Brooklyn Nets Season Preview: Do-Or-Die For Durant And Harden, But Will Irving Derail It All?
It’s been an eventful off-season for the NBA’s ascendant super team. Kevin Durant led Team USA to Olympic Gold. James Harden fully recovered from injury. Blake Griffin and Bruce Brown, two fan favorites from last season, stayed put. LaMarcus Aldridge retired from his retirement. And Kyrie Irving found himself ineligible to join his team for home games because of his vaccination status.
Irving’s apparent decision to skip the Covid-19 shot could strip the Nets’ Big Three down to a Big Two of Durant and Harden, at least for Brooklyn’s games at Barclays Center, where proof of vaccination is required to enter. And that could be the case for road games as well, after general manager Sean Marks said Tuesday that Irving was not going to have “part-time availability.”
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Not that much, to be honest! Expect Steve Nash to utilize the same Starting Five he employed in the playoffs: Durant, Griffin, Harden, Joe Harris and Irving.
As for the Nets’ bench, Spencer Dinwiddie departed for the Washington Wizards after an injury sidelined him last year. DeAndre Jordan (Lakers), Landry Shamet (Phoenix), Mike James (Monaco) and Timothee Luwawu-Cabarrot (Atlanta) also left.
With the addition of Patty Mills (San Antonio), Paul Millsap (Denver), Jevon Carter (Phoenix) and the return of LaMarcus Aldridge, Brooklyn’s back-ups have only gotten better.
The pressure is on. Barring injuries to the Big Three, the Nets are clear favorites to win it all. General manager Sean Marks did good business in the summer. If anything, the roster has only gotten stronger.
Coach Steve Nash has settled in Brooklyn and will welcome the arrival of new assistant coach Brian Keefe, who worked with Durant and Irving before and proved himself a defensive specialist coach at the Thunder, the Knicks and the Lakers — a quality that the sometimes sloppy Nets defense might benefit from.
Team MVP: Kevin Durant may still be looking nervously down at his feet from time to time ... after all, if his shoes were two sizes smaller, or he had put his sole down an inch further back in the final minutes of Game 7 against the Milwaukee Bucks, he may have scored a three-pointer to win that game... and could have taken his team to the NBA Finals. Alas, it’s a fresh season and he has another chance.
On a roster stacked with superb talent, KD somehow sticks out. Durant showed in last season’s playoffs that he’s a big game performer. That will come in handy in the post-season.
Best Value: Blake Griffin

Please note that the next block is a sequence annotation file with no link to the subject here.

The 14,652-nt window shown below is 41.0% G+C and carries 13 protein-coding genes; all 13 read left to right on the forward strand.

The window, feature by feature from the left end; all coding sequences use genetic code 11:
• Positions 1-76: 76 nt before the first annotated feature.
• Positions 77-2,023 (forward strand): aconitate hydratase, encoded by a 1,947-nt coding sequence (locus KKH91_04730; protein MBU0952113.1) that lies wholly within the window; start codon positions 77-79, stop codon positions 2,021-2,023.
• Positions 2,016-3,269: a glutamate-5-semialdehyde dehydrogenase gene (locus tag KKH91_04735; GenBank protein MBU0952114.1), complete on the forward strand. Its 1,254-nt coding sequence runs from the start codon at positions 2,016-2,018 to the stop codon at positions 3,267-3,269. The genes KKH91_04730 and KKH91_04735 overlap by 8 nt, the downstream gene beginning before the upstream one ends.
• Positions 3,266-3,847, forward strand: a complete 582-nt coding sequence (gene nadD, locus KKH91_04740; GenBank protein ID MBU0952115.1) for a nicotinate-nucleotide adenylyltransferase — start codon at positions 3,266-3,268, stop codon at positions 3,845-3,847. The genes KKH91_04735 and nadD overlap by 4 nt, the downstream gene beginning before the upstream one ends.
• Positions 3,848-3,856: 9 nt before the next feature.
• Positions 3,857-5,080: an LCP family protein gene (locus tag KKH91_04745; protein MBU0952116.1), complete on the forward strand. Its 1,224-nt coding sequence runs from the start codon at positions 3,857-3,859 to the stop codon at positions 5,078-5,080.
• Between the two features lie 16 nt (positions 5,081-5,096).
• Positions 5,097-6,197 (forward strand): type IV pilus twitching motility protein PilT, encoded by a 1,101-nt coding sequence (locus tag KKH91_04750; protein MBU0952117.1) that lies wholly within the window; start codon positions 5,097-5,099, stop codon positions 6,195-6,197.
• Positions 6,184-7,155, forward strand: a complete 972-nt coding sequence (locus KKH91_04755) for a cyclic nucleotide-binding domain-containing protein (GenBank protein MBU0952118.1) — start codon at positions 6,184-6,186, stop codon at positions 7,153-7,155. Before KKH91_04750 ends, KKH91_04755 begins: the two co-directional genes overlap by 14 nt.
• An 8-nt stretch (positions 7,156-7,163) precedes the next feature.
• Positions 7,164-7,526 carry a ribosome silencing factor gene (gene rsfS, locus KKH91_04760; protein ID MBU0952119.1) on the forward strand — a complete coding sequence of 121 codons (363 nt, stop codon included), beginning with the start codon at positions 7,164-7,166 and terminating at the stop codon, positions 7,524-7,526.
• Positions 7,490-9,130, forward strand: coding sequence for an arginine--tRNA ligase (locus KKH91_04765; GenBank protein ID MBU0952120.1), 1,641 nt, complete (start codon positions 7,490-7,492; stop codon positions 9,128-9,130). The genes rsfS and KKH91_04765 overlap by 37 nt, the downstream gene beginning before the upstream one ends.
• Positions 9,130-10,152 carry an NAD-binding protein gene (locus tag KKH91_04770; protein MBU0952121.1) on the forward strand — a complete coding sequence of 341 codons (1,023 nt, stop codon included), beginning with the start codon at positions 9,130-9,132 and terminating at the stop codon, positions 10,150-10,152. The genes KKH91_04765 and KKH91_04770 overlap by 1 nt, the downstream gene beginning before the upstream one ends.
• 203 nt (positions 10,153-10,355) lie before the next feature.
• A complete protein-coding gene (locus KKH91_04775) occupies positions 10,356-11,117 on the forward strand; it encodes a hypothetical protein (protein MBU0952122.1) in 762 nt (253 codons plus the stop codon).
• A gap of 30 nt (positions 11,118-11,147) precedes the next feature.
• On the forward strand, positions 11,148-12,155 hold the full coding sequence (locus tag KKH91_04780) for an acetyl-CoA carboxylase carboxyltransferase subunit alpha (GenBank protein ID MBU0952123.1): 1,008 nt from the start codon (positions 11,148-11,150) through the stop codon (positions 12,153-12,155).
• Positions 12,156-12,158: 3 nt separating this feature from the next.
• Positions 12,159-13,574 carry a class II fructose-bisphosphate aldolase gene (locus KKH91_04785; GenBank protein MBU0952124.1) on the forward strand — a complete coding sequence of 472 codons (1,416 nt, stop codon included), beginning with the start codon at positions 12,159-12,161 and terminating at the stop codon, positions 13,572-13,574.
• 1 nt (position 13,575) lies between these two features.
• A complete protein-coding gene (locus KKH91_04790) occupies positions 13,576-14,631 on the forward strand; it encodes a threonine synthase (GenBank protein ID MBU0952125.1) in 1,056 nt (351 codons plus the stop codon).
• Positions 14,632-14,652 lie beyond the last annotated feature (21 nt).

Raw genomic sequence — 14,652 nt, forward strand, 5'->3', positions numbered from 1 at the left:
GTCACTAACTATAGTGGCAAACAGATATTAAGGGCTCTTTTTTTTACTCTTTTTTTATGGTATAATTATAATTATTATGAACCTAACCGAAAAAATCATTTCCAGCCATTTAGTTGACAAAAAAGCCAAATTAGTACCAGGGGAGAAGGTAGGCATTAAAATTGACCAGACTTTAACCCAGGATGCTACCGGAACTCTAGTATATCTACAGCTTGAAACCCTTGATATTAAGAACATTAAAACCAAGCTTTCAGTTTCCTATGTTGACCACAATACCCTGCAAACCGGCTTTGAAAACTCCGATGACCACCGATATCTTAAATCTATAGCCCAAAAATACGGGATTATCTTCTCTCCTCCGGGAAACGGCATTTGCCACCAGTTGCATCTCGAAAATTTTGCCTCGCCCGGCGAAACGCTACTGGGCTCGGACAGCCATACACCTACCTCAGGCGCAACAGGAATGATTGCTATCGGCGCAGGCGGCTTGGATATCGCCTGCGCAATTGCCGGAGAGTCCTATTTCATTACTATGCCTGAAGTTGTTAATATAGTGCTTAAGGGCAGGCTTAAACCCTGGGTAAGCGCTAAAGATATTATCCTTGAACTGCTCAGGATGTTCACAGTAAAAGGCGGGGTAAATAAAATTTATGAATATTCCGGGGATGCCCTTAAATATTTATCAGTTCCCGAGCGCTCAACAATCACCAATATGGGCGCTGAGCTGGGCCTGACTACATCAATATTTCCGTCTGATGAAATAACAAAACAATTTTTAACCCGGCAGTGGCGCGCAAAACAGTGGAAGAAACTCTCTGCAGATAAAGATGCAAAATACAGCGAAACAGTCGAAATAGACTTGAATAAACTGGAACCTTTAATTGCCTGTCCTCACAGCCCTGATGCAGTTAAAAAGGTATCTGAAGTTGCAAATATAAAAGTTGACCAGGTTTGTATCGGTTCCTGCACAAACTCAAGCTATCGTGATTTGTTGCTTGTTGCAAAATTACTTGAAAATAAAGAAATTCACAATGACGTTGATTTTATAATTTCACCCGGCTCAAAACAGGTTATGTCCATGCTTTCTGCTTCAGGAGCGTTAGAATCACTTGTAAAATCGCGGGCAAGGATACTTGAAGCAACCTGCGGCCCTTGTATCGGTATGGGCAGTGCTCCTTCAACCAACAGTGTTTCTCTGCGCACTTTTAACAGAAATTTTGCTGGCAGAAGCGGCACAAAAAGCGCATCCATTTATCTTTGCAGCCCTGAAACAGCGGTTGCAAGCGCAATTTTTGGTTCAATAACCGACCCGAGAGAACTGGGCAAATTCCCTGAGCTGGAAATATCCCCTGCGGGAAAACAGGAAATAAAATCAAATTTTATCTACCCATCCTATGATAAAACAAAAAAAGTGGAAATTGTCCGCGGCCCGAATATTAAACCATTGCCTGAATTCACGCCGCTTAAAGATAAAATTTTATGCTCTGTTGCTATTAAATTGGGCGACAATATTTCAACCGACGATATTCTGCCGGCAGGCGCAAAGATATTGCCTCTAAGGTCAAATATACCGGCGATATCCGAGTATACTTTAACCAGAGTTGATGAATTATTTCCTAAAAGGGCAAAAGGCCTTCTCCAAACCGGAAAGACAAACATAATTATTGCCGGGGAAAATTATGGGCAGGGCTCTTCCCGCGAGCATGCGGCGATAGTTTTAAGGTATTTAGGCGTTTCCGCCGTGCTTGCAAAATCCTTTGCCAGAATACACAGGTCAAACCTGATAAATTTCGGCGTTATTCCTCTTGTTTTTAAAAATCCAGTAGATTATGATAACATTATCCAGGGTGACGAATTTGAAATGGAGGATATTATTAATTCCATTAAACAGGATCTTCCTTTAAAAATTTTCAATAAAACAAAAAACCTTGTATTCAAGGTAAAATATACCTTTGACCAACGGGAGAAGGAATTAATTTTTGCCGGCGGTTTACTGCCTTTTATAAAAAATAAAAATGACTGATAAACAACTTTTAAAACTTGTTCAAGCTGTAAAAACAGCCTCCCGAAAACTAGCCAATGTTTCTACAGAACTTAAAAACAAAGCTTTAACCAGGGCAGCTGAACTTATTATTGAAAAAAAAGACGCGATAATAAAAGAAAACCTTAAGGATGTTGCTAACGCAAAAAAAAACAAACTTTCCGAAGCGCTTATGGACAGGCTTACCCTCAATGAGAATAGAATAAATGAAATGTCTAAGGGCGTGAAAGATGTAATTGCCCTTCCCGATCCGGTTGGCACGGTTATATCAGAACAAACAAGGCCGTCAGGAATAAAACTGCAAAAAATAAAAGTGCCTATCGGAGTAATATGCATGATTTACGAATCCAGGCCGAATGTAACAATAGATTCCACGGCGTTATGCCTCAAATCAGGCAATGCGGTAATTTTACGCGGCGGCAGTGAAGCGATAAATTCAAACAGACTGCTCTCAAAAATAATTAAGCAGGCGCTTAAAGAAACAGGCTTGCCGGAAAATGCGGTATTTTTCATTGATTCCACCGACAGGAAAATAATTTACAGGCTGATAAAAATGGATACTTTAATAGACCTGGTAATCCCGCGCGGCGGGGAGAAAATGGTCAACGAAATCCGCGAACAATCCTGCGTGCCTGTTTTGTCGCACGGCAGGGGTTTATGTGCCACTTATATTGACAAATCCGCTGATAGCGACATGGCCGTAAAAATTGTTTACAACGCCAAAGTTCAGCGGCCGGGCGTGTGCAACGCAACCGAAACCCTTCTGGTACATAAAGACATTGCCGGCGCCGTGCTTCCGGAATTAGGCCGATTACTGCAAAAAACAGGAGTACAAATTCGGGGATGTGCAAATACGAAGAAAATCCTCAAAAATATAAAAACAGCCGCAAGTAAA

The six-time NBA All-Star, who was picked first in the 2009 NBA Draft and won Rookie of the Year in 2011, is a blip on the Nets’ wage bill, earning just $2,641,691 for the 2021-22 season. That puts Griffin ninth-highest on Brooklyn’s payroll despite the 32-year-old being a likely starter.
X-Factor: Joe Harris
The longest-serving Net on the roster has something to prove this year. Harris didn’t quite deliver in the Milwaukee Bucks series of last season’s playoffs when Brooklyn really needed him to step up. But that was an anomaly for “Joey Buckets,” who buried an NBA-best of 47.5% attempted 3-point shots in the basket last year. (Yes, he really trumped Steph Curry there.)
Harris is the guy you want to pass the ball to when the Nets are 2 points down with 3 seconds left in the 4th quarter. And he’ll likely be wide open, because his opponents will be guarding Durant and Harden (and maybe Irving) instead. That makes the small forward Brooklyn’s X-Factor.
The Nets might be favorites to win it all, but that does not mean they’ll win the Eastern Conference. In fact, during last year’s regular season, Brooklyn was lucky to come in second. Their terrible run of injuries meant the Nets had their Big Three of Durant, Harden and Irving hooping together for just 202 minutes before the playoffs.
There were also some pretty humiliating defeats, like a 111-122 loss at the Detroit Pistons in early February — a result that left even the level-headed Steve Nash muttering tightlipped about lack of focus and an absence of intensity.
Given their loaded roster, the Nets carry with them a sense of confidence that marks champions. However, confidence gone wrong can sour into lethargy, arrogance or distractedness against weaker teams. What will happen when Brooklyn’s super-team trails at the Orlando Magic or the Toronto Raptors in the fourth quarter?
Expect Brooklyn to collect some L’s here or there in the regular season. So when your father-in-law, your boss and your College lab buddy all bet 50 bucks on Brooklyn to win it all, why not take a reasoned risk instead? If you bet that the Nets will win fewer than 56.5 regular season games at -115 odds on DraftKings, you could turn the same 50 bucks into $93.47, almost doubling your investment.
Besides the obvious (hello, NBA title), another great scenario for the Nets and the future of their franchise would be for Cam Thomas to have a breakout season. The Guard, who turns 20 on October 13, turned heads at the NBA Summer League, where he was named Co-MVP alongside the Kings’ Davion Mitchell (23).
Brooklyn fans had to wave goodbye to many fan favorites like Caris LeVert or D’Angelo Russell over the past two years: Promising young players were traded away to bring in Durant, Irving and Harden. Thomas, selected by Brooklyn’s general manager Sean Marks with the 27th pick of the 2021 NBA Draft, could be a new rookie to root for.
This one’s simple. The Nets’ general manager Sean Marks bet everything on the Big Three bringing the title to Brooklyn.
If another injury crisis, Irving’s vaccination drama or a lazy defense prevents that from happening, Kevin Durant, James Harden and Kyrie Irving may decide they’d rather leave Brooklyn than stay around to pick up the pieces.